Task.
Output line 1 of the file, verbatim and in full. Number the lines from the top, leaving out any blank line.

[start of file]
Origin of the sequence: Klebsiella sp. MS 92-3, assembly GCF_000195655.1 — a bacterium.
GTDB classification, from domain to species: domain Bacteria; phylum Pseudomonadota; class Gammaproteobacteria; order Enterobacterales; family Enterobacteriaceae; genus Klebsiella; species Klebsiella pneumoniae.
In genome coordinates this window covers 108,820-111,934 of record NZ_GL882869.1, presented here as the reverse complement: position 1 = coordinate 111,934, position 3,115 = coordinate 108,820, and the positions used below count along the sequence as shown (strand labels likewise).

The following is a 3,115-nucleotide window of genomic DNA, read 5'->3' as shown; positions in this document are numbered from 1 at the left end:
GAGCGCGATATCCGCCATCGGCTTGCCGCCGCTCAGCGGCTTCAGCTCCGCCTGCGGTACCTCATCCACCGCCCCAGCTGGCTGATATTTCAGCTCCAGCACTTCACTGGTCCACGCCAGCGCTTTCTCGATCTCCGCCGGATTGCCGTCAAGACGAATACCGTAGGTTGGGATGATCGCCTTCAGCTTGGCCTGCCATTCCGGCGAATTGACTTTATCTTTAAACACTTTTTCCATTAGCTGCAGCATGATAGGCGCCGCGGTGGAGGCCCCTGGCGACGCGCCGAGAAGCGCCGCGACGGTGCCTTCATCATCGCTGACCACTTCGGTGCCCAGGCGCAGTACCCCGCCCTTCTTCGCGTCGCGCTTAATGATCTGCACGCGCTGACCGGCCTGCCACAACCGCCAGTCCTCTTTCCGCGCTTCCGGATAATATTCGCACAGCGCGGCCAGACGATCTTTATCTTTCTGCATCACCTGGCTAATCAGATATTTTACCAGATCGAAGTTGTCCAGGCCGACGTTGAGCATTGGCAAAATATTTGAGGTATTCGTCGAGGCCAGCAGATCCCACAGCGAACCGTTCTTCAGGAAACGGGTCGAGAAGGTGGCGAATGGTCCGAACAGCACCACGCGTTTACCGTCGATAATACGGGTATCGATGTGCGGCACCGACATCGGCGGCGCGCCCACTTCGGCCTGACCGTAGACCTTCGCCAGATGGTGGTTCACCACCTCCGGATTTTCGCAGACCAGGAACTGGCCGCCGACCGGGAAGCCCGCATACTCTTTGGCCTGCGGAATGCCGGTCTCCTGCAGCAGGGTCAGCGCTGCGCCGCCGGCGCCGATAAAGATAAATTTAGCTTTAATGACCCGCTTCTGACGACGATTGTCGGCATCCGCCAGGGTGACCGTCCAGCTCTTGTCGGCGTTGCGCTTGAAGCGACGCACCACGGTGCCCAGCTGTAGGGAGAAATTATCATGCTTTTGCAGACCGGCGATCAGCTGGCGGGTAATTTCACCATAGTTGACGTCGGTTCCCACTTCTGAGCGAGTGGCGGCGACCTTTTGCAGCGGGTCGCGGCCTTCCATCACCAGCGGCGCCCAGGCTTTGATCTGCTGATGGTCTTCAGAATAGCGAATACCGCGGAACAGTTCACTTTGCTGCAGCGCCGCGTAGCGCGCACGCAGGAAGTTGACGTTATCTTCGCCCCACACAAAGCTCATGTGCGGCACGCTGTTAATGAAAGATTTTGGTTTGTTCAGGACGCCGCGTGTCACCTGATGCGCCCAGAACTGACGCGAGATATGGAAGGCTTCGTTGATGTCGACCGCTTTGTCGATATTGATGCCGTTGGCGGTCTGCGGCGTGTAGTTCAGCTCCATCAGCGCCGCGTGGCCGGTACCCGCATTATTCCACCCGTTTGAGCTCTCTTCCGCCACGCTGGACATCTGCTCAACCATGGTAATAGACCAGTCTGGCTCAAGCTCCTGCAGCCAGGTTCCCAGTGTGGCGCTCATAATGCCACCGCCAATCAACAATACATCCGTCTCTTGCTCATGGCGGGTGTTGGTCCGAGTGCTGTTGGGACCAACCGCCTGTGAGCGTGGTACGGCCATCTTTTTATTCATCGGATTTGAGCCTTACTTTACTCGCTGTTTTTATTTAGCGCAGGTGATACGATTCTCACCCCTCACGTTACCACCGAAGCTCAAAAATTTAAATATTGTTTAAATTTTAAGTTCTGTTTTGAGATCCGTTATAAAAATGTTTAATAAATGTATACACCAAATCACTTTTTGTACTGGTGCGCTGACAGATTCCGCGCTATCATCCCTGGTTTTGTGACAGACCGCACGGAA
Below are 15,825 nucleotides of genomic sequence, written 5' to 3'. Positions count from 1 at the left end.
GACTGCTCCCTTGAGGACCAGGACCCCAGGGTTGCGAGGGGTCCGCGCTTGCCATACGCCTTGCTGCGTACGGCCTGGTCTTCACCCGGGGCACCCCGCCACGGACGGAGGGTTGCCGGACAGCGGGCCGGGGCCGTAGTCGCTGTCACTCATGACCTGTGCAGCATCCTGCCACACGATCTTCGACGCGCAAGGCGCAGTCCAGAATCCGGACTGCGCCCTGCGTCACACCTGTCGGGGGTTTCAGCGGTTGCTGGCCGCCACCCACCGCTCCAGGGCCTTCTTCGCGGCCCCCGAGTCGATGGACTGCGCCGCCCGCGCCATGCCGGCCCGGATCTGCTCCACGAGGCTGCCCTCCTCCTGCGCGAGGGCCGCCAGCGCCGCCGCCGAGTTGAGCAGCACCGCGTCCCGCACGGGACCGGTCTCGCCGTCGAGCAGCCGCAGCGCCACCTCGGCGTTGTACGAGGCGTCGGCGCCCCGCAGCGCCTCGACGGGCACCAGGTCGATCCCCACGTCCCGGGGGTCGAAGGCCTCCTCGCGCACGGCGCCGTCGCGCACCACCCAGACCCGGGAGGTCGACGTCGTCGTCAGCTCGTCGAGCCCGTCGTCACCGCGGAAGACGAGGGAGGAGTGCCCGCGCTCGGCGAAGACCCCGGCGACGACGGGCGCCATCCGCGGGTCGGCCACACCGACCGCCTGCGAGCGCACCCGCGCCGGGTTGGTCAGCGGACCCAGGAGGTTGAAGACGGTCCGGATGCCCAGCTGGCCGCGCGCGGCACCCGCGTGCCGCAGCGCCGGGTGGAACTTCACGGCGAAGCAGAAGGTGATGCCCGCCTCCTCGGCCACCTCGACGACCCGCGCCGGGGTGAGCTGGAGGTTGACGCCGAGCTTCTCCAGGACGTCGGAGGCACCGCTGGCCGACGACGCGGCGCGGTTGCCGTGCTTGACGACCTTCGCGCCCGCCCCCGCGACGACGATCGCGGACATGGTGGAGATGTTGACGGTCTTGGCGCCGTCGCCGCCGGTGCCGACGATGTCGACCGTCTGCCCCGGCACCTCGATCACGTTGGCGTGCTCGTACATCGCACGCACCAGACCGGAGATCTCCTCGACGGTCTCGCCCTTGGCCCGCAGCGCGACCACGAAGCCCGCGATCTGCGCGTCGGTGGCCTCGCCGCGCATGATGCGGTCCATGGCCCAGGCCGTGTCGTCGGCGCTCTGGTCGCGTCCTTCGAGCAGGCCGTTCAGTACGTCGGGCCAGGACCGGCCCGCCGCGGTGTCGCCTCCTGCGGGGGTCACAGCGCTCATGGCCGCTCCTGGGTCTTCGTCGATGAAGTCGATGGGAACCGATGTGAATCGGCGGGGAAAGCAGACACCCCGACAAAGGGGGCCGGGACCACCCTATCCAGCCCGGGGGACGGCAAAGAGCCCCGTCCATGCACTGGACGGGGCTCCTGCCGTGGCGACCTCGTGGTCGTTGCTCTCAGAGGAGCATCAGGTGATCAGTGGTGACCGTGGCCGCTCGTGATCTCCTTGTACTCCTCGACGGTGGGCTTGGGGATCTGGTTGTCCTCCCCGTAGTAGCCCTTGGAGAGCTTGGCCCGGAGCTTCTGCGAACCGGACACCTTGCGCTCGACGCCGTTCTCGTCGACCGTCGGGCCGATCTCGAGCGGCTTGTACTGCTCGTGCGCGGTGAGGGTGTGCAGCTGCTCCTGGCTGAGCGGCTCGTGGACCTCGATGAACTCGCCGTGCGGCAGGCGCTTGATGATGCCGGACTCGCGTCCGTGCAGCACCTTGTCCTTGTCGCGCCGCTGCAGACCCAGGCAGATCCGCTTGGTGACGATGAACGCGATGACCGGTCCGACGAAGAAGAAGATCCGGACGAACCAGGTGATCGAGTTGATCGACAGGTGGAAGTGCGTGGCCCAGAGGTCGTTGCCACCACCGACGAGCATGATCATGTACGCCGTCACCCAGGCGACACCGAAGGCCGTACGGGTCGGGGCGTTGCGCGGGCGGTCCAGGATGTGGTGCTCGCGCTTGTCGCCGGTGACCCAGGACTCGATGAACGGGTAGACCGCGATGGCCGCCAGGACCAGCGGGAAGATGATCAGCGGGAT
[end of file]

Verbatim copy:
Origin of the sequence: Klebsiella sp. MS 92-3, assembly GCF_000195655.1 — a bacterium.